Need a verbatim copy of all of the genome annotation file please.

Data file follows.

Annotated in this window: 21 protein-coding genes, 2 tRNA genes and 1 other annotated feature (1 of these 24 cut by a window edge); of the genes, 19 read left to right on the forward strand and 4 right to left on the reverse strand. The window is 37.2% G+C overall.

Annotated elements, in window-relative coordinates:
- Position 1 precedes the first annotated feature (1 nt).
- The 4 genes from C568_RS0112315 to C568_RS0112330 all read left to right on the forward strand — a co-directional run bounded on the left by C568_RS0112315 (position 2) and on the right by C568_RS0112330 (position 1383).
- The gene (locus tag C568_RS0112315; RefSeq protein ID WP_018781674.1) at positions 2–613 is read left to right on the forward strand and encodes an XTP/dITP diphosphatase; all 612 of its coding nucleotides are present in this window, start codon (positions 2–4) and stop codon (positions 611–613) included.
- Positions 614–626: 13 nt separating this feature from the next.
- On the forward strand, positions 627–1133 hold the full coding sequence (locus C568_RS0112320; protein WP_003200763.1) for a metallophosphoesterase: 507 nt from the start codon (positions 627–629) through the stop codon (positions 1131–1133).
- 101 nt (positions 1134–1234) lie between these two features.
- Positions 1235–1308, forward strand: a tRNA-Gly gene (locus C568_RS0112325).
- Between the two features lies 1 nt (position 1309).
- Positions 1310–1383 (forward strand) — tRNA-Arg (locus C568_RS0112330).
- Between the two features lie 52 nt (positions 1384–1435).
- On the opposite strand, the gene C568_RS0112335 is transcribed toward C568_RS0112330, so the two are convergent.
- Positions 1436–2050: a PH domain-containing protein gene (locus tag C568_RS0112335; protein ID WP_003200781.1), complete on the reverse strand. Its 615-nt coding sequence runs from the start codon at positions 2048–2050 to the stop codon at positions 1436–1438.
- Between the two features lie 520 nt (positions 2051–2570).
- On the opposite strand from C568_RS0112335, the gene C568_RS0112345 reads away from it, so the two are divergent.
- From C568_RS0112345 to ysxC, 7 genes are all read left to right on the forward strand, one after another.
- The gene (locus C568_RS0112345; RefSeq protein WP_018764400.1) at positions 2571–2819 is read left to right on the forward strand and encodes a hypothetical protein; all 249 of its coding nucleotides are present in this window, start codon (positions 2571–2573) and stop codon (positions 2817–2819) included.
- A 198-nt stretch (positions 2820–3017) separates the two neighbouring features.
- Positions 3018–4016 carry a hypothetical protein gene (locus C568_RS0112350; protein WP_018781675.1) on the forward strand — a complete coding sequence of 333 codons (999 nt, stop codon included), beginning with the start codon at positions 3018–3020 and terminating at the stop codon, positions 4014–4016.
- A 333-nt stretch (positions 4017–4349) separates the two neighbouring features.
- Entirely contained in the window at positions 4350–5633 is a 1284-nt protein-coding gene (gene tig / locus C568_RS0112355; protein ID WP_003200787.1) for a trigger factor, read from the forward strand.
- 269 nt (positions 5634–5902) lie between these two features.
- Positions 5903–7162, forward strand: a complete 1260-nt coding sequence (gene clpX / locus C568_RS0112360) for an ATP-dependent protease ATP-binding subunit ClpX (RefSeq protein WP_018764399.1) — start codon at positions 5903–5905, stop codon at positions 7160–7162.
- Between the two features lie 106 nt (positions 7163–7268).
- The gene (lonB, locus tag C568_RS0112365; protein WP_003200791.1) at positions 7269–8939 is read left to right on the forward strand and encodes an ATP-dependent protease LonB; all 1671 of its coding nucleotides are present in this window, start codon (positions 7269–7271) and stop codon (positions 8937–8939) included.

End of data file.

Annotated in this window: 21 protein-coding genes, 2 tRNA genes and 1 other annotated feature (1 of these 24 cut by a window edge); of the genes, 19 read left to right on the forward strand and 4 right to left on the reverse strand. The window is 37.2% G+C overall.

Annotated elements, in window-relative coordinates:
- Position 1 precedes the first annotated feature (1 nt).
- The 4 genes from C568_RS0112315 to C568_RS0112330 all read left to right on the forward strand — a co-directional run bounded on the left by C568_RS0112315 (position 2) and on the right by C568_RS0112330 (position 1383).
- The gene (locus tag C568_RS0112315; RefSeq protein ID WP_018781674.1) at positions 2–613 is read left to right on the forward strand and encodes an XTP/dITP diphosphatase; all 612 of its coding nucleotides are present in this window, start codon (positions 2–4) and stop codon (positions 611–613) included.
- Positions 614–626: 13 nt separating this feature from the next.
- On the forward strand, positions 627–1133 hold the full coding sequence (locus C568_RS0112320; protein WP_003200763.1) for a metallophosphoesterase: 507 nt from the start codon (positions 627–629) through the stop codon (positions 1131–1133).
- 101 nt (positions 1134–1234) lie between these two features.
- Positions 1235–1308, forward strand: a tRNA-Gly gene (locus C568_RS0112325).
- Between the two features lies 1 nt (position 1309).
- Positions 1310–1383 (forward strand) — tRNA-Arg (locus C568_RS0112330).
- Between the two features lie 52 nt (positions 1384–1435).
- On the opposite strand, the gene C568_RS0112335 is transcribed toward C568_RS0112330, so the two are convergent.
- Positions 1436–2050: a PH domain-containing protein gene (locus tag C568_RS0112335; protein ID WP_003200781.1), complete on the reverse strand. Its 615-nt coding sequence runs from the start codon at positions 2048–2050 to the stop codon at positions 1436–1438.
- Between the two features lie 520 nt (positions 2051–2570).
- On the opposite strand from C568_RS0112335, the gene C568_RS0112345 reads away from it, so the two are divergent.
- From C568_RS0112345 to ysxC, 7 genes are all read left to right on the forward strand, one after another.
- The gene (locus C568_RS0112345; RefSeq protein WP_018764400.1) at positions 2571–2819 is read left to right on the forward strand and encodes a hypothetical protein; all 249 of its coding nucleotides are present in this window, start codon (positions 2571–2573) and stop codon (positions 2817–2819) included.
- A 198-nt stretch (positions 2820–3017) separates the two neighbouring features.
- Positions 3018–4016 carry a hypothetical protein gene (locus C568_RS0112350; protein WP_018781675.1) on the forward strand — a complete coding sequence of 333 codons (999 nt, stop codon included), beginning with the start codon at positions 3018–3020 and terminating at the stop codon, positions 4014–4016.
- A 333-nt stretch (positions 4017–4349) separates the two neighbouring features.
- Entirely contained in the window at positions 4350–5633 is a 1284-nt protein-coding gene (gene tig / locus C568_RS0112355; protein ID WP_003200787.1) for a trigger factor, read from the forward strand.
- 269 nt (positions 5634–5902) lie between these two features.
- Positions 5903–7162, forward strand: a complete 1260-nt coding sequence (gene clpX / locus C568_RS0112360) for an ATP-dependent protease ATP-binding subunit ClpX (RefSeq protein WP_018764399.1) — start codon at positions 5903–5905, stop codon at positions 7160–7162.
- Between the two features lie 106 nt (positions 7163–7268).
- The gene (lonB, locus tag C568_RS0112365; protein WP_003200791.1) at positions 7269–8939 is read left to right on the forward strand and encodes an ATP-dependent protease LonB; all 1671 of its coding nucleotides are present in this window, start codon (positions 7269–7271) and stop codon (positions 8937–8939) included.